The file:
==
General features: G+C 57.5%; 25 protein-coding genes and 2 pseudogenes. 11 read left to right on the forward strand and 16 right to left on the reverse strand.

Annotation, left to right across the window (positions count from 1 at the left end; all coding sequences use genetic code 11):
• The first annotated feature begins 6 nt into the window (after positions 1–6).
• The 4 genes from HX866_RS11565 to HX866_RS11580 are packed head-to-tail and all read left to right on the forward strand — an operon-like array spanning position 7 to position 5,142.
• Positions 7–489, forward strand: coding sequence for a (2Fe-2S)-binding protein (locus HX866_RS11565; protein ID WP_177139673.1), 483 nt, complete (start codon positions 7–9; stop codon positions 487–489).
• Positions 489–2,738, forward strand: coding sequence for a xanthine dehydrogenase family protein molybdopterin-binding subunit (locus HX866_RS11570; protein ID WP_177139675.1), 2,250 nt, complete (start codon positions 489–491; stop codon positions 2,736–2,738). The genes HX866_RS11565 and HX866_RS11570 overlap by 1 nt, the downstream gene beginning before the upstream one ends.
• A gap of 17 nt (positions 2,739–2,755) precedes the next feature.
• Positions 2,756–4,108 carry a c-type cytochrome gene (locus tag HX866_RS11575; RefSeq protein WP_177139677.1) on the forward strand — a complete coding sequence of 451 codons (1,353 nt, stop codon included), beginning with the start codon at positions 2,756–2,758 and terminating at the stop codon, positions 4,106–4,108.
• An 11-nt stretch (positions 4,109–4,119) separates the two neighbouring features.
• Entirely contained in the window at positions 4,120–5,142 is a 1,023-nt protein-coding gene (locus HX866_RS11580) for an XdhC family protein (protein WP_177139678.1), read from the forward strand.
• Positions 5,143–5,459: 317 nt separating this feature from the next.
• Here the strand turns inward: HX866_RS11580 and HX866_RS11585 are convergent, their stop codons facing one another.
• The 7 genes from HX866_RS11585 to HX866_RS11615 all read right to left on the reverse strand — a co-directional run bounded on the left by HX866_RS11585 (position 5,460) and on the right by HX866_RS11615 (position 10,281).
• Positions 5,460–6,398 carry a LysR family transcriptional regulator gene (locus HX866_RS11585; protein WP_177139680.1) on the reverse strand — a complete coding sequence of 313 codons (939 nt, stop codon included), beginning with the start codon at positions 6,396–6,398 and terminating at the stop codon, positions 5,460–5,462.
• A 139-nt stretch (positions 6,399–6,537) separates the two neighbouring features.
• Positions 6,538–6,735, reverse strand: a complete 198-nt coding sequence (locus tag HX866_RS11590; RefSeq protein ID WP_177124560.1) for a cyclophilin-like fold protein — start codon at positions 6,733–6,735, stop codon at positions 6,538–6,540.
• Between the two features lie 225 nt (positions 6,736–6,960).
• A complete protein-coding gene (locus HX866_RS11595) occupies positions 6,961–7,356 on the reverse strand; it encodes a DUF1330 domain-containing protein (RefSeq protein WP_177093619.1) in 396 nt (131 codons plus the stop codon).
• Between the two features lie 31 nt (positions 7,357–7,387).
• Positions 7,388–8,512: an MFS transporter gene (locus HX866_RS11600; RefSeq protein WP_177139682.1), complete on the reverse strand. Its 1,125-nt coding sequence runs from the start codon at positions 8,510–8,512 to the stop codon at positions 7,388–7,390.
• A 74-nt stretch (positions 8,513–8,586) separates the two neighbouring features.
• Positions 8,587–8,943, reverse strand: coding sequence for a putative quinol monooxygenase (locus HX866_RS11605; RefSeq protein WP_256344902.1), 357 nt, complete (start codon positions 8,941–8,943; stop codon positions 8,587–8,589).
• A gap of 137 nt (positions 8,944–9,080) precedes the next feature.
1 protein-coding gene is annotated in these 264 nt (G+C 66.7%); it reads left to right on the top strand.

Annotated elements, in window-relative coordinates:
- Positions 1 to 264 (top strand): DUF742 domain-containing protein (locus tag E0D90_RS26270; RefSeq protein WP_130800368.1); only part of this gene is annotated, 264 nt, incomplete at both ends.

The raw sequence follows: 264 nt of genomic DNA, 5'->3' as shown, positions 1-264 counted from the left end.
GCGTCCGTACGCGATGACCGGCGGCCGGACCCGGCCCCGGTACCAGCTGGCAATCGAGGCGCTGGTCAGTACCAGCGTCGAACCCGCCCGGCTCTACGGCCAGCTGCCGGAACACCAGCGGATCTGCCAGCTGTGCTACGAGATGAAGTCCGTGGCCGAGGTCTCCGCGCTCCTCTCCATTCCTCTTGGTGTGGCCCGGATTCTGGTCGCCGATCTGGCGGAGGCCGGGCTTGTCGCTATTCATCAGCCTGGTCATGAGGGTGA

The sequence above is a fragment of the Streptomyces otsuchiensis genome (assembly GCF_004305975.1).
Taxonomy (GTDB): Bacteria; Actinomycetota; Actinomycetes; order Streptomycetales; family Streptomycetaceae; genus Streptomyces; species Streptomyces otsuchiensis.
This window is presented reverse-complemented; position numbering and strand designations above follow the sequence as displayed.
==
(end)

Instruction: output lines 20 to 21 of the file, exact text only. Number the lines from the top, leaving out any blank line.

• Positions 7,388–8,512: an MFS transporter gene (locus HX866_RS11600; RefSeq protein WP_177139682.1), complete on the reverse strand. Its 1,125-nt coding sequence runs from the start codon at positions 8,510–8,512 to the stop codon at positions 7,388–7,390.
• A 74-nt stretch (positions 8,513–8,586) separates the two neighbouring features.